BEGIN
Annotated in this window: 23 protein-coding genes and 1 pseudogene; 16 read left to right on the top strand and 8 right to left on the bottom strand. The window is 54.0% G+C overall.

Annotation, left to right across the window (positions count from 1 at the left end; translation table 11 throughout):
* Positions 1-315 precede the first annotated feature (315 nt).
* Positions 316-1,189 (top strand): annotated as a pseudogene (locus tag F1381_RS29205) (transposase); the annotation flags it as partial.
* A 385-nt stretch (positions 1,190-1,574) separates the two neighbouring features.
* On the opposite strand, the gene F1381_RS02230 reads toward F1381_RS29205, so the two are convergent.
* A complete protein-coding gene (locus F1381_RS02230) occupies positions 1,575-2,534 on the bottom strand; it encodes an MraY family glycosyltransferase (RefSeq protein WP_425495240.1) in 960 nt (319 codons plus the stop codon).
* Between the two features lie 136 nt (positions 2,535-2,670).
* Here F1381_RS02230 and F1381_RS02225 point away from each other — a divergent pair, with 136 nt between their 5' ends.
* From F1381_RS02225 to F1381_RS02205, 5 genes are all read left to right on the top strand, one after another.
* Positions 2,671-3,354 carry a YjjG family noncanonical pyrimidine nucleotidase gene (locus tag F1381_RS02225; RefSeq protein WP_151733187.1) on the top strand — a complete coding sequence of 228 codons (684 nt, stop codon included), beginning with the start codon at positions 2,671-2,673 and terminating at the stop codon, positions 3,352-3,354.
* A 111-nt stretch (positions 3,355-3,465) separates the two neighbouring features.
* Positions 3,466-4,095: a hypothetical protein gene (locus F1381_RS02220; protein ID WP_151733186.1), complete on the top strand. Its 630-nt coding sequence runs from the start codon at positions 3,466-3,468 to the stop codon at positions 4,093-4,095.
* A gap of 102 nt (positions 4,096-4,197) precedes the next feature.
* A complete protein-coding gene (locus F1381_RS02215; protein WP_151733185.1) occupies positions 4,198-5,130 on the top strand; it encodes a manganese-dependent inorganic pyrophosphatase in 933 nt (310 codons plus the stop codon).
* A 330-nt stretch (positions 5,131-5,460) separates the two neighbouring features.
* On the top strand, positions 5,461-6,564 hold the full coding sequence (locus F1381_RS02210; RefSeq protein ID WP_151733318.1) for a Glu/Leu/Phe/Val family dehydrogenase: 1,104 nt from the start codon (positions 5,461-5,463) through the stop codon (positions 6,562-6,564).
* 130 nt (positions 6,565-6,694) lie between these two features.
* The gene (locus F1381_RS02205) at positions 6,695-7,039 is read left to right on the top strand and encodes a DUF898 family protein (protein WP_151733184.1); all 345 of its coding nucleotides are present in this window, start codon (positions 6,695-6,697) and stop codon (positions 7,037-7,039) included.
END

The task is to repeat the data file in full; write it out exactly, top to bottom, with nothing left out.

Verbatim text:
Annotated in this window: 23 protein-coding genes and 1 pseudogene; 16 read left to right on the top strand and 8 right to left on the bottom strand. The window is 54.0% G+C overall.

Annotation, left to right across the window (positions count from 1 at the left end; translation table 11 throughout):
* Positions 1-315 precede the first annotated feature (315 nt).
* Positions 316-1,189 (top strand): annotated as a pseudogene (locus tag F1381_RS29205) (transposase); the annotation flags it as partial.
* A 385-nt stretch (positions 1,190-1,574) separates the two neighbouring features.
* On the opposite strand, the gene F1381_RS02230 reads toward F1381_RS29205, so the two are convergent.
* A complete protein-coding gene (locus F1381_RS02230) occupies positions 1,575-2,534 on the bottom strand; it encodes an MraY family glycosyltransferase (RefSeq protein WP_425495240.1) in 960 nt (319 codons plus the stop codon).
* Between the two features lie 136 nt (positions 2,535-2,670).
* Here F1381_RS02230 and F1381_RS02225 point away from each other — a divergent pair, with 136 nt between their 5' ends.
* From F1381_RS02225 to F1381_RS02205, 5 genes are all read left to right on the top strand, one after another.
* Positions 2,671-3,354 carry a YjjG family noncanonical pyrimidine nucleotidase gene (locus tag F1381_RS02225; RefSeq protein WP_151733187.1) on the top strand — a complete coding sequence of 228 codons (684 nt, stop codon included), beginning with the start codon at positions 2,671-2,673 and terminating at the stop codon, positions 3,352-3,354.
* A 111-nt stretch (positions 3,355-3,465) separates the two neighbouring features.
* Positions 3,466-4,095: a hypothetical protein gene (locus F1381_RS02220; protein ID WP_151733186.1), complete on the top strand. Its 630-nt coding sequence runs from the start codon at positions 3,466-3,468 to the stop codon at positions 4,093-4,095.
* A gap of 102 nt (positions 4,096-4,197) precedes the next feature.
* A complete protein-coding gene (locus F1381_RS02215; protein WP_151733185.1) occupies positions 4,198-5,130 on the top strand; it encodes a manganese-dependent inorganic pyrophosphatase in 933 nt (310 codons plus the stop codon).
* A 330-nt stretch (positions 5,131-5,460) separates the two neighbouring features.
* On the top strand, positions 5,461-6,564 hold the full coding sequence (locus F1381_RS02210; RefSeq protein ID WP_151733318.1) for a Glu/Leu/Phe/Val family dehydrogenase: 1,104 nt from the start codon (positions 5,461-5,463) through the stop codon (positions 6,562-6,564).
* 130 nt (positions 6,565-6,694) lie between these two features.
* The gene (locus F1381_RS02205) at positions 6,695-7,039 is read left to right on the top strand and encodes a DUF898 family protein (protein WP_151733184.1); all 345 of its coding nucleotides are present in this window, start codon (positions 6,695-6,697) and stop codon (positions 7,037-7,039) included.